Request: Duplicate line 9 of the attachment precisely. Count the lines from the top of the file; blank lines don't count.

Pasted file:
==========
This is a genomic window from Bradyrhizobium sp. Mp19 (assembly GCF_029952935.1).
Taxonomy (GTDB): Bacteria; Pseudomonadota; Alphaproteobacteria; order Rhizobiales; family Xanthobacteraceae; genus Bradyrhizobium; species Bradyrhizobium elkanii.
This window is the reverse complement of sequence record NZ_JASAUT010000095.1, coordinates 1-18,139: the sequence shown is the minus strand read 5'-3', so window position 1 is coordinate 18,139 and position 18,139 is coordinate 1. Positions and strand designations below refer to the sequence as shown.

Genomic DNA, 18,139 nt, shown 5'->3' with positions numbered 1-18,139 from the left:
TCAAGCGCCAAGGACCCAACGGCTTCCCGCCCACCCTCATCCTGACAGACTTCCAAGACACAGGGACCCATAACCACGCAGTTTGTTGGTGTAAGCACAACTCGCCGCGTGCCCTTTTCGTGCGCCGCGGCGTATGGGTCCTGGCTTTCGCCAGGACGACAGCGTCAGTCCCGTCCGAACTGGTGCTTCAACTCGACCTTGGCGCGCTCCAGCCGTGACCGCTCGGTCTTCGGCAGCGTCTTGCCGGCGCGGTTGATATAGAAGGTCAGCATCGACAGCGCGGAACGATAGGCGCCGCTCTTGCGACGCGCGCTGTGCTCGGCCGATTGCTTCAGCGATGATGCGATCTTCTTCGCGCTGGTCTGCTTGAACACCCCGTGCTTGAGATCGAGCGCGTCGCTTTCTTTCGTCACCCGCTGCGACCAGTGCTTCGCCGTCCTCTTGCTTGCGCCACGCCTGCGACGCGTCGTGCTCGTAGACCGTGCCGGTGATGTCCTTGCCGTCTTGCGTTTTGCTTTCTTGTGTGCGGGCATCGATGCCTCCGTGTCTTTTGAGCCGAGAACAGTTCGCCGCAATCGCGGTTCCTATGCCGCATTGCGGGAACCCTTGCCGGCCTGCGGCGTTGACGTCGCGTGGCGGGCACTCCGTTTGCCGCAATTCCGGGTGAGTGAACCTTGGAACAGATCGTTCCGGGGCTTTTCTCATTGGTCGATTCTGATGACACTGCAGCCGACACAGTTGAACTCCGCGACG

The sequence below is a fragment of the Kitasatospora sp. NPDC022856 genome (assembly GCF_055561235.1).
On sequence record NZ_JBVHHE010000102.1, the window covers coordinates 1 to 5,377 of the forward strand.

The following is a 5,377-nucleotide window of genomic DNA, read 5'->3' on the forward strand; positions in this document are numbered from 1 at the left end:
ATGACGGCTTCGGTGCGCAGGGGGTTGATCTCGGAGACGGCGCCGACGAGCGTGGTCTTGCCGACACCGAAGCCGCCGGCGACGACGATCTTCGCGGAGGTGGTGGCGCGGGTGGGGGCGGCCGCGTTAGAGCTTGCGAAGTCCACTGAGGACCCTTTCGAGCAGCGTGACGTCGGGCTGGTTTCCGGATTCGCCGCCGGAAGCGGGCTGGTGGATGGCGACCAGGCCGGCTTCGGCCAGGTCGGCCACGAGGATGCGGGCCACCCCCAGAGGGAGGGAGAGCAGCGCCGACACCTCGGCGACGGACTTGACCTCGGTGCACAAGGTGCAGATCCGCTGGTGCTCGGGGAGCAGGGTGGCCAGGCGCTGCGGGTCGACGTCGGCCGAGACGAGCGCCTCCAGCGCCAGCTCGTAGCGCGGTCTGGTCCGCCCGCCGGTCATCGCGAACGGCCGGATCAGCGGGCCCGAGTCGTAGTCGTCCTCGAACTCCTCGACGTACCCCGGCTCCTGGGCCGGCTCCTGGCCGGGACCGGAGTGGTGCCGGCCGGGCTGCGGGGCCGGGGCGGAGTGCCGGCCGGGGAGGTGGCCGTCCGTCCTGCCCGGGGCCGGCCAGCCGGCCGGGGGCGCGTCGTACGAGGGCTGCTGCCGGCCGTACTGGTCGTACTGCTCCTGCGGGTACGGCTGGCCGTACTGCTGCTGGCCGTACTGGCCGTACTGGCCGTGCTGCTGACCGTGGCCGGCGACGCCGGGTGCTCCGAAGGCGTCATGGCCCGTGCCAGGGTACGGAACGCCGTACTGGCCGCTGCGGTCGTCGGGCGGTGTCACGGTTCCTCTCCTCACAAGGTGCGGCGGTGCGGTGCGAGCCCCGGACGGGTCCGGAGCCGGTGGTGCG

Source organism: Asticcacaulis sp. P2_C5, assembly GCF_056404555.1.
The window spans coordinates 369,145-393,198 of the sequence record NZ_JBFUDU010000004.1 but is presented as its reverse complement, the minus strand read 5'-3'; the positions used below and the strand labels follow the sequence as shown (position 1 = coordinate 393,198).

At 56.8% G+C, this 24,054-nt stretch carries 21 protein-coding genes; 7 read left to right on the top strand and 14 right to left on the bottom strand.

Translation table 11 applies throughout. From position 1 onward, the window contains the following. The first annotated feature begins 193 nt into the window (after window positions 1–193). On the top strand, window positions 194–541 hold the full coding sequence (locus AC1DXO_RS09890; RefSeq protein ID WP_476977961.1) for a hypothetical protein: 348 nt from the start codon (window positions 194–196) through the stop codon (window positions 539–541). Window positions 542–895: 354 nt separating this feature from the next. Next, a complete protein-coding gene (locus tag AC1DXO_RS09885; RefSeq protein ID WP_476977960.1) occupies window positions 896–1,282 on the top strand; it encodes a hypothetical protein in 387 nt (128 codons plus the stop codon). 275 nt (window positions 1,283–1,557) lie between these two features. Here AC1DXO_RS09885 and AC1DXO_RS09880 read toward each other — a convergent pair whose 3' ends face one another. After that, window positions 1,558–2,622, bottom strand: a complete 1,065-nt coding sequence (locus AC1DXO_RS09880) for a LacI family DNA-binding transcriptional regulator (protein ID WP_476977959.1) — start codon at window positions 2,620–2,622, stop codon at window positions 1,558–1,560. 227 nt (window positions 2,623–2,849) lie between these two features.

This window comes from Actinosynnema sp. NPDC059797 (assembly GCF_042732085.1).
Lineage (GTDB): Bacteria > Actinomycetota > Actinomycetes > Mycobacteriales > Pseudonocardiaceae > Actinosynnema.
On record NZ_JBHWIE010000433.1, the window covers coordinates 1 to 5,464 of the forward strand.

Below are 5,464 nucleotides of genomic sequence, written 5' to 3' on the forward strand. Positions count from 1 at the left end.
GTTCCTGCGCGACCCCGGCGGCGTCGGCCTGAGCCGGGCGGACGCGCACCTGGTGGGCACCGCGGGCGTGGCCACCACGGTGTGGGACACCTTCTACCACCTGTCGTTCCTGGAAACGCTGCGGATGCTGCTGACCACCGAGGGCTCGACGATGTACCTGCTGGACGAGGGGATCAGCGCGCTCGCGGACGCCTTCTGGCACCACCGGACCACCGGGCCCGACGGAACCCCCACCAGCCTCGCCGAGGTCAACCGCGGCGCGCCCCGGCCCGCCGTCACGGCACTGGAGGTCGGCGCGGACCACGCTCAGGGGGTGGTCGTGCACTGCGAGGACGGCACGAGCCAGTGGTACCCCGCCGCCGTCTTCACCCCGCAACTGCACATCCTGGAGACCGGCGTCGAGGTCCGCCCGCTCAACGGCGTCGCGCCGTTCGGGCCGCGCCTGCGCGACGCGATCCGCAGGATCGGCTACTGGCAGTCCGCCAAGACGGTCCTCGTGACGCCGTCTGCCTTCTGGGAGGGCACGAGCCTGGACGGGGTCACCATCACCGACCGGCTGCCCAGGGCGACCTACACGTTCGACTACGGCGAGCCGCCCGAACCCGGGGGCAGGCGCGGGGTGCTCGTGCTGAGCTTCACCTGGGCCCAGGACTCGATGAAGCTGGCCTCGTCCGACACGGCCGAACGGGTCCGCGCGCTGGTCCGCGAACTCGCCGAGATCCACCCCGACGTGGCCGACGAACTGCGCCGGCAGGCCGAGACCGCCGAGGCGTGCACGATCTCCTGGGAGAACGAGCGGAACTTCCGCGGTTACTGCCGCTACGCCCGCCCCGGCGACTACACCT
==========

ATGACGGCTTCGGTGCGCAGGGGGTTGATCTCGGAGACGGCGCCGACGAGCGTGGTCTTGCCGACACCGAAGCCGCCGGCGACGACGATCTTCGCGGAGGTGGTGGCGCGGGTGGGGGCGGCCGCGTTAGAGCTTGCGAAGTCCACTGAGGACCCTTTCGAGCAGCGTGACGTCGGGCTGGTTTCCGGATTCGCCGCCGGAAGCGGGCTGGTGGATGGCGACCAGGCCGGCTTCGGCCAGGTCGGCCACGAGGATGCGGGCCACCCCCAGAGGGAGGGAGAGCAGCGCCGACACCTCGGCGACGGACTTGACCTCGGTGCACAAGGTGCAGATCCGCTGGTGCTCGGGGAGCAGGGTGGCCAGGCGCTGCGGGTCGACGTCGGCCGAGACGAGCGCCTCCAGCGCCAGCTCGTAGCGCGGTCTGGTCCGCCCGCCGGTCATCGCGAACGGCCGGATCAGCGGGCCCGAGTCGTAGTCGTCCTCGAACTCCTCGACGTACCCCGGCTCCTGGGCCGGCTCCTGGCCGGGACCGGAGTGGTGCCGGCCGGGCTGCGGGGCCGGGGCGGAGTGCCGGCCGGGGAGGTGGCCGTCCGTCCTGCCCGGGGCCGGCCAGCCGGCCGGGGGCGCGTCGTACGAGGGCTGCTGCCGGCCGTACTGGTCGTACTGCTCCTGCGGGTACGGCTGGCCGTACTGCTGCTGGCCGTACTGGCCGTACTGGCCGTGCTGCTGACCGTGGCCGGCGACGCCGGGTGCTCCGAAGGCGTCATGGCCCGTGCCAGGGTACGGAACGCCGTACTGGCCGCTGCGGTCGTCGGGCGGTGTCACGGTTCCTCTCCTCACAAGGTGCGGCGGTGCGGTGCGAGCCCCGGACGGGTCCGGAGCCGGTGGTGCG